2)  I think we need to turn the tide on abusers – all kinds of abusers – including those who browbeat and verbally abuse strangers.  Sure, it’s good for adults to know how to stand up for ourselves, but is it really so hard to say “Wow, that’s rude/nasty/unfair” when someone is hurting others? 

3)  When we (okay when I) spend lots of time on anything that that has no benefit to me, emotional or otherwise, it’s time to step back.

4) We should never take another person’s word for it when it comes to evaluating others – unless we know that person to be fair-minded and kind (or, you know, if it’s your hiring manager so you have to).

5)  Reaper was pretty funny.

So what do you think?  Do you think adults who don’t “stand up for themselves” are to blame when others hurt or take advantage of them?  Or do you think the onus is on the ones doing the hurting?  Do you find yourself going back to something over and over – whether a website or a set of thoughts – that steals time you could spend writing, working, playing with your kids, or enjoying the company of friends? What do you do about it?

As for me, for now, with the thoughts, with the wrong-headed self-blame, my plan is working.  With the web-site, I may need a sponsor….


5 thoughts on “Cold Turkey

  1. Tracy

    Well said! I love the monkey analogy — I couldn’t agree more. I definitely agree with you that the person being hurt is not at fault. I do think that many times that person has a choice with how much to participate in it, though. To be clear, I do *not* mean that the person has a choice to either put up with it or tell the person to knock it off. (And I think what I’m going to say maybe would not apply to kids who are experiencing this with a parent, since kids tend to see everything as being about them and believe everything their parents tell them.) But for other people, at some point isn’t there a choice between buying into what the other person is saying, or telling themselves, “Hey, I know I’m a good person, and whether or not I made a mistake, I’m still a good person, and I refuse to walk another step carrying around monkey dung” or something to that effect. And then the problem is effectively handed back to the person doing the hurting. It’s like, we can only be responsible for ourselves and our own behavior. If we carry around the monkey dung, then it’s like we’re now carrying around the other person’s “stuff”, too. Which really doesn’t help anybody. I think the sad thing is when someone actually just doesn’t have enough faith in themselves to be able to say that. In which case, there may be a different choice involved. Like the choice to work on their own self esteem and confidence.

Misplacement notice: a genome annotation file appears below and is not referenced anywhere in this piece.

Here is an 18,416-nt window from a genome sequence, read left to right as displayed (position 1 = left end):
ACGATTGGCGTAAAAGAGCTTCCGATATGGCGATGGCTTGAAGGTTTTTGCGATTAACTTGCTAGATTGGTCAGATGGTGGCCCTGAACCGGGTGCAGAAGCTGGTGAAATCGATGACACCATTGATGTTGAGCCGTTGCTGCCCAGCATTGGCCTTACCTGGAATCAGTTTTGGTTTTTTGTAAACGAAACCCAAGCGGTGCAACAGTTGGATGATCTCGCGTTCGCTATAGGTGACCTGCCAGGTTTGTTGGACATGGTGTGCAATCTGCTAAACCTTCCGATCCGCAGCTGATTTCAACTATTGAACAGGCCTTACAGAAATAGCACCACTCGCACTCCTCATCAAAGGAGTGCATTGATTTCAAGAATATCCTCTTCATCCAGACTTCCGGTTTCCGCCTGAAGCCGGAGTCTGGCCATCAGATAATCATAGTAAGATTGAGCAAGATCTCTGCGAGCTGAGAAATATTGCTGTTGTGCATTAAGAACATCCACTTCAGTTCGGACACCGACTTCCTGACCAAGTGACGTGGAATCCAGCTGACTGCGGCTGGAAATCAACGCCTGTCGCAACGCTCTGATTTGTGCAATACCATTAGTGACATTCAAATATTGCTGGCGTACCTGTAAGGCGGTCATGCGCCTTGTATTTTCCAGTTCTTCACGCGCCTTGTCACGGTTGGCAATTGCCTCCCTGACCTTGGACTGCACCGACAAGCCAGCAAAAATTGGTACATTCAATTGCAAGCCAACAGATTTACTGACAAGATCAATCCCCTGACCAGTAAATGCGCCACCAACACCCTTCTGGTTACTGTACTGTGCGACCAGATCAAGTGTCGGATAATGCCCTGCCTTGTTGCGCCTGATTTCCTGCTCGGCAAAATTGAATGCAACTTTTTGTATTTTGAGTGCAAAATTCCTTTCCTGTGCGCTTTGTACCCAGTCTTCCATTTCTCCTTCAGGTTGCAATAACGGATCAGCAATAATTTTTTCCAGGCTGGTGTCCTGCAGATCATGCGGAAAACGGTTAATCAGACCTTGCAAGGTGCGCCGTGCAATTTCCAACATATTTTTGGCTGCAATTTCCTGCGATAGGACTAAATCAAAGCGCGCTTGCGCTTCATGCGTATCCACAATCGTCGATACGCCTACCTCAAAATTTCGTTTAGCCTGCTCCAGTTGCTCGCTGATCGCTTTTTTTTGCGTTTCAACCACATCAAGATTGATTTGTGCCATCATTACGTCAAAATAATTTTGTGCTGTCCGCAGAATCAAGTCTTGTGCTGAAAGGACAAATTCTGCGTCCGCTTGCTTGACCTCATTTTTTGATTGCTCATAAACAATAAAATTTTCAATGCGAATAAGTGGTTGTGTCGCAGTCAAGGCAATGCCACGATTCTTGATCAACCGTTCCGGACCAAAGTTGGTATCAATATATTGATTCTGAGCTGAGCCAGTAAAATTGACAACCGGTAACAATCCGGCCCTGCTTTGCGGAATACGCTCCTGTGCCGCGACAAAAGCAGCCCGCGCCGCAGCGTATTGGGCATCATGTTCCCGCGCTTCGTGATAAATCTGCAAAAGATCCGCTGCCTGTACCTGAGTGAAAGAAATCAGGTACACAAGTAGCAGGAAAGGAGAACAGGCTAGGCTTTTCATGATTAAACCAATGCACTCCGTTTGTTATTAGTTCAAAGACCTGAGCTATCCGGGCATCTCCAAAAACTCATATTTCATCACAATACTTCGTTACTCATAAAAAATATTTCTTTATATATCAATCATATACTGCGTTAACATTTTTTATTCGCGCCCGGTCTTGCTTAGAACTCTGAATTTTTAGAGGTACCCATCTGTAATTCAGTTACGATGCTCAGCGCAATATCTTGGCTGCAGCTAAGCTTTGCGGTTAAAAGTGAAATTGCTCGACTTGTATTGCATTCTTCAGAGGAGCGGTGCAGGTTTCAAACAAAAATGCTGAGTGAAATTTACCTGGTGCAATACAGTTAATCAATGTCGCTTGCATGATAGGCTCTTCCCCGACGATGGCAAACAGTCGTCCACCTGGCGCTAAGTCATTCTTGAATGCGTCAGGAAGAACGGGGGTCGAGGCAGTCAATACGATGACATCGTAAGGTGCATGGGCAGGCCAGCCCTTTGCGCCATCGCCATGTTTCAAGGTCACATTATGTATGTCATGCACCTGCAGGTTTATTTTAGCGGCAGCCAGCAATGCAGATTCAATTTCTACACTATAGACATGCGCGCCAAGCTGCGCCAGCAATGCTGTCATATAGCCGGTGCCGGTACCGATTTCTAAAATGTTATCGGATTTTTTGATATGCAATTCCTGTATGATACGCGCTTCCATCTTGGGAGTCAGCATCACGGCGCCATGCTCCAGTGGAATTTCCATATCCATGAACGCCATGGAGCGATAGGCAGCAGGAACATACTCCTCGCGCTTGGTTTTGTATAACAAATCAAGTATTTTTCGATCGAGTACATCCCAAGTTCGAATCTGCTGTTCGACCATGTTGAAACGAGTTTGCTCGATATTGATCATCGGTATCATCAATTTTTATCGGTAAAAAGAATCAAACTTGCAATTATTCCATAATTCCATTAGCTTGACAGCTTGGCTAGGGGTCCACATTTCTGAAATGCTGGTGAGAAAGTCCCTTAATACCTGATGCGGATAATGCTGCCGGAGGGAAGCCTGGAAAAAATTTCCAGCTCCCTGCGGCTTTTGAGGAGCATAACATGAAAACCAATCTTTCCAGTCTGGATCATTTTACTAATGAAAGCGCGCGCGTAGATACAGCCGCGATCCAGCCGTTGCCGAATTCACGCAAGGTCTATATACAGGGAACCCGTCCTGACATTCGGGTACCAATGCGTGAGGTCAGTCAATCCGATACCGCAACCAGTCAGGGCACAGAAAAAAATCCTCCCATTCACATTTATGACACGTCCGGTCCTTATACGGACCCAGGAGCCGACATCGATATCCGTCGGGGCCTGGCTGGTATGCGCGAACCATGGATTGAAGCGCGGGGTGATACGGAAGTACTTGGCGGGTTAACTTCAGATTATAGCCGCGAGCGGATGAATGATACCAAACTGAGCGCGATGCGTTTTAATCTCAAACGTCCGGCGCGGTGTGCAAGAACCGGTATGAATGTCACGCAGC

Your thought #2 — I do think it would be nice for people to stand up for each other more. I would hesitate, though, to get in between family members for fear of causing someone even more problems later.

    Your thought #3 — Excellent point! I definitely need to make those kinds of evaluations on a regular basis. It’s too easy to just get stuck in a rut and lose time!

    Thank you for an awesome post! 🙂

    (A qualifier — I’m sorry if any of this sounded weird or “off”! I’m running a fever, and I have noticed sometimes that when I go back and reread something later when the fever is gone, that it might not be exactly as I would have said it otherwise!)

    1. Not weird or off AT ALL. It was very well written (as always).

      I agree with your assessment of #2, but what if it was the NORM for others, even total strangers, to say “Hey, that’s rude!” when they saw a nasty interaction? What if it being family made NO difference? What if speaking up was considered as normal as walking around wearing pants? Then what would happen?

      Yes, I know, that’s only happening on Fantasy Earth, but still….it COULD be that way. It wasn’t that long ago that you and I would’ve gotten the hairy eyeball for going out in public in *gasp* pants!

      And you are dead on about the monkey dung. Did you hear that flushing sound? ; )

  2. I’m sorry to hear that you had such a difficult experience. It’s hard to ask for advice, making yourself vulnerable, and then have someone respond in a hurtful and blaming manner. I agree that we should not engage in “blaming the victim”. Sometimes we can (gently) suggest alternative choices for victims that might prevent or mitigate their victimization, but this should always be very carefully framed so as to avoid casting blame on someone for their suffering.

    I think that blaming the victim happens, in part, as a self-protective measure. It fosters a sense of control over misfortune (if bad things happen because we do something bad, then I can avoid suffering by doing good) and it mitigates the pain we feel when we someone else suffering (well, they are to blame for it, so I don’t have to feel bad for them). I am not trying to justify the other person’s behavior toward you, but I suspect it came from a defensive mechanism that was magnified by the relative anonymity of the internet.